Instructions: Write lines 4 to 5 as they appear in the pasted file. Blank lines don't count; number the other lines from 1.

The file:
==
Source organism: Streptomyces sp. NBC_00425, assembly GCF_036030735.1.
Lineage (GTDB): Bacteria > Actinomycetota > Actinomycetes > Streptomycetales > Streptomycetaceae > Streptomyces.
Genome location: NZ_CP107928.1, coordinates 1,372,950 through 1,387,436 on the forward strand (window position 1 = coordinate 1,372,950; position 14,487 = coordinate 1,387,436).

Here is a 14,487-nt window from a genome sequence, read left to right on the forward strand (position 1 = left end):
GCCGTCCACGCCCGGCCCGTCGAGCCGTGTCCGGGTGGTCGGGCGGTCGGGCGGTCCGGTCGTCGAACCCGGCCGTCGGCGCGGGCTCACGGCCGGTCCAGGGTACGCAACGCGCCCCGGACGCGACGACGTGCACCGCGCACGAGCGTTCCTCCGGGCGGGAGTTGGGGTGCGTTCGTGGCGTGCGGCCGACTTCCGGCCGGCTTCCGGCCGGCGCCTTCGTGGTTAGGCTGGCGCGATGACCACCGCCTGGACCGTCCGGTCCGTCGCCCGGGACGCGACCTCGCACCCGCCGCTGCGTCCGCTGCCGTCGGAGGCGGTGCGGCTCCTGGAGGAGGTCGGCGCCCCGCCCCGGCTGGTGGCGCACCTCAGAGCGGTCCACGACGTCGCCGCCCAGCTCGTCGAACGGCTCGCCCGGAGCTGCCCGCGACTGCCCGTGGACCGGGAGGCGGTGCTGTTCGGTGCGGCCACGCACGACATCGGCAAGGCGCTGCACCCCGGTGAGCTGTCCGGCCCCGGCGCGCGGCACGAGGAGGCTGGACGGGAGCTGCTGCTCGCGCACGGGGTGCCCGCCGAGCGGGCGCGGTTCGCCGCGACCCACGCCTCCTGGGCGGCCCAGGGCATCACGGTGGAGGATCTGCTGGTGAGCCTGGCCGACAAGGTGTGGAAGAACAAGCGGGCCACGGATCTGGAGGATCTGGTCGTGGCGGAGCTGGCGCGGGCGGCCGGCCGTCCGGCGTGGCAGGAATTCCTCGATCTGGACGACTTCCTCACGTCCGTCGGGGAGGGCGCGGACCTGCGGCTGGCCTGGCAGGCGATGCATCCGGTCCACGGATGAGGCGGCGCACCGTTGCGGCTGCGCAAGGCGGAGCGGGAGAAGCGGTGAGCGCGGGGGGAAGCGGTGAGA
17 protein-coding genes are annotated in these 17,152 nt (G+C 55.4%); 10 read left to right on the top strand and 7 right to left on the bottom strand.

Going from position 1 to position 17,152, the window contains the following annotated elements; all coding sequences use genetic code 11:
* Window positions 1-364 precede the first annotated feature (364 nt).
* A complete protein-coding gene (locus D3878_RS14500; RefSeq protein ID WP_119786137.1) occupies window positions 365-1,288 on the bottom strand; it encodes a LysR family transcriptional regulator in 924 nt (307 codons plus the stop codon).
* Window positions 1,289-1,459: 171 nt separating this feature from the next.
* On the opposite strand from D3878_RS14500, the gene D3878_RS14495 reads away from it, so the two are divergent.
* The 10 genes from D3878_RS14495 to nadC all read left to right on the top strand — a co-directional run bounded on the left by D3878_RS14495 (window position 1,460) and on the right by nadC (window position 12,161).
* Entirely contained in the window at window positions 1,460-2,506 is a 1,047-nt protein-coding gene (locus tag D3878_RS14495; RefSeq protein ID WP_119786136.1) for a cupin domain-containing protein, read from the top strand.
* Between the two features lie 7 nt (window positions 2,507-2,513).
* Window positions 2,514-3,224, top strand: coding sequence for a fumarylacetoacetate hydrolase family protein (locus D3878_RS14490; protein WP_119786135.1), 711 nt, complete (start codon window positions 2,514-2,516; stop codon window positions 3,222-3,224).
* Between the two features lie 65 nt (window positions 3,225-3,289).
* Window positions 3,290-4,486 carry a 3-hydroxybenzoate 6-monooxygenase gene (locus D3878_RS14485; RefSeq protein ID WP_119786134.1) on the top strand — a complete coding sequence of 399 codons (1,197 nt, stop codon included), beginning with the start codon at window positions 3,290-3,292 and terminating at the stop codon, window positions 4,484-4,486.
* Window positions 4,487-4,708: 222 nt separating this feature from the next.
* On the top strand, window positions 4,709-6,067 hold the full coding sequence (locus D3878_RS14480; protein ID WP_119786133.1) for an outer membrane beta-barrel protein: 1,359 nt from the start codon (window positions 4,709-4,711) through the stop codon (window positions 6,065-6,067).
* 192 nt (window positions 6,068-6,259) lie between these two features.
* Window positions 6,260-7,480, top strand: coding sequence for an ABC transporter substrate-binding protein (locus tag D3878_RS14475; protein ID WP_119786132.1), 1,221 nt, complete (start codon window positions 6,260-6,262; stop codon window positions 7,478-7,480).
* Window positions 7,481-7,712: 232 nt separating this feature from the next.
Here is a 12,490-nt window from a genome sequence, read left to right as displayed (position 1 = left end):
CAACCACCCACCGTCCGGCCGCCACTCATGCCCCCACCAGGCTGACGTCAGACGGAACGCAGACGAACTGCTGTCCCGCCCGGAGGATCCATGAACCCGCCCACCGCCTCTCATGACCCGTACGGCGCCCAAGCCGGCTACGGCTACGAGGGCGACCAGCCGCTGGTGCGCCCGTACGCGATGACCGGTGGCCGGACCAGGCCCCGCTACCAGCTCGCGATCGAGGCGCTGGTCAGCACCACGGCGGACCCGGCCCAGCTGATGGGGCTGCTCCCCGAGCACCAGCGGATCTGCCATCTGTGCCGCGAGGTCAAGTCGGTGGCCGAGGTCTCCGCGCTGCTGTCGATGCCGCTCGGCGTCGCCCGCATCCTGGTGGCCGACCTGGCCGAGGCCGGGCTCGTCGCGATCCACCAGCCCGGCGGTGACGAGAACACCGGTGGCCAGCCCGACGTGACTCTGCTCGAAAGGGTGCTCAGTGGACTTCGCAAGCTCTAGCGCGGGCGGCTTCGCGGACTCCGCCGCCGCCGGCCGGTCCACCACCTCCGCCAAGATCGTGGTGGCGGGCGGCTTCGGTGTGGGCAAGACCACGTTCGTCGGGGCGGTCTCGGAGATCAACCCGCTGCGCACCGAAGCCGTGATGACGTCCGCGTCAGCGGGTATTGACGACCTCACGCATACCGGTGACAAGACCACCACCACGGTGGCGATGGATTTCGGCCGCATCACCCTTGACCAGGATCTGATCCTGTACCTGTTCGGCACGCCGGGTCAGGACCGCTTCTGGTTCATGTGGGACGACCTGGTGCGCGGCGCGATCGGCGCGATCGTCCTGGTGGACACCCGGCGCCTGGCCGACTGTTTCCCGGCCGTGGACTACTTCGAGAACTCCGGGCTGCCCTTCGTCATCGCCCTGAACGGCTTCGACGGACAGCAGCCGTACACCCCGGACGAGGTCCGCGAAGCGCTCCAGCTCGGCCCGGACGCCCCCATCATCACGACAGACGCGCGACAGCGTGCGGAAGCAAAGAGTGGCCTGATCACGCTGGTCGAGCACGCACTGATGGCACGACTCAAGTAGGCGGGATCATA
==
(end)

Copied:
Here is a 14,487-nt window from a genome sequence, read left to right on the forward strand (position 1 = left end):
GCCGTCCACGCCCGGCCCGTCGAGCCGTGTCCGGGTGGTCGGGCGGTCGGGCGGTCCGGTCGTCGAACCCGGCCGTCGGCGCGGGCTCACGGCCGGTCCAGGGTACGCAACGCGCCCCGGACGCGACGACGTGCACCGCGCACGAGCGTTCCTCCGGGCGGGAGTTGGGGTGCGTTCGTGGCGTGCGGCCGACTTCCGGCCGGCTTCCGGCCGGCGCCTTCGTGGTTAGGCTGGCGCGATGACCACCGCCTGGACCGTCCGGTCCGTCGCCCGGGACGCGACCTCGCACCCGCCGCTGCGTCCGCTGCCGTCGGAGGCGGTGCGGCTCCTGGAGGAGGTCGGCGCCCCGCCCCGGCTGGTGGCGCACCTCAGAGCGGTCCACGACGTCGCCGCCCAGCTCGTCGAACGGCTCGCCCGGAGCTGCCCGCGACTGCCCGTGGACCGGGAGGCGGTGCTGTTCGGTGCGGCCACGCACGACATCGGCAAGGCGCTGCACCCCGGTGAGCTGTCCGGCCCCGGCGCGCGGCACGAGGAGGCTGGACGGGAGCTGCTGCTCGCGCACGGGGTGCCCGCCGAGCGGGCGCGGTTCGCCGCGACCCACGCCTCCTGGGCGGCCCAGGGCATCACGGTGGAGGATCTGCTGGTGAGCCTGGCCGACAAGGTGTGGAAGAACAAGCGGGCCACGGATCTGGAGGATCTGGTCGTGGCGGAGCTGGCGCGGGCGGCCGGCCGTCCGGCGTGGCAGGAATTCCTCGATCTGGACGACTTCCTCACGTCCGTCGGGGAGGGCGCGGACCTGCGGCTGGCCTGGCAGGCGATGCATCCGGTCCACGGATGAGGCGGCGCACCGTTGCGGCTGCGCAAGGCGGAGCGGGAGAAGCGGTGAGCGCGGGGGGAAGCGGTGAGA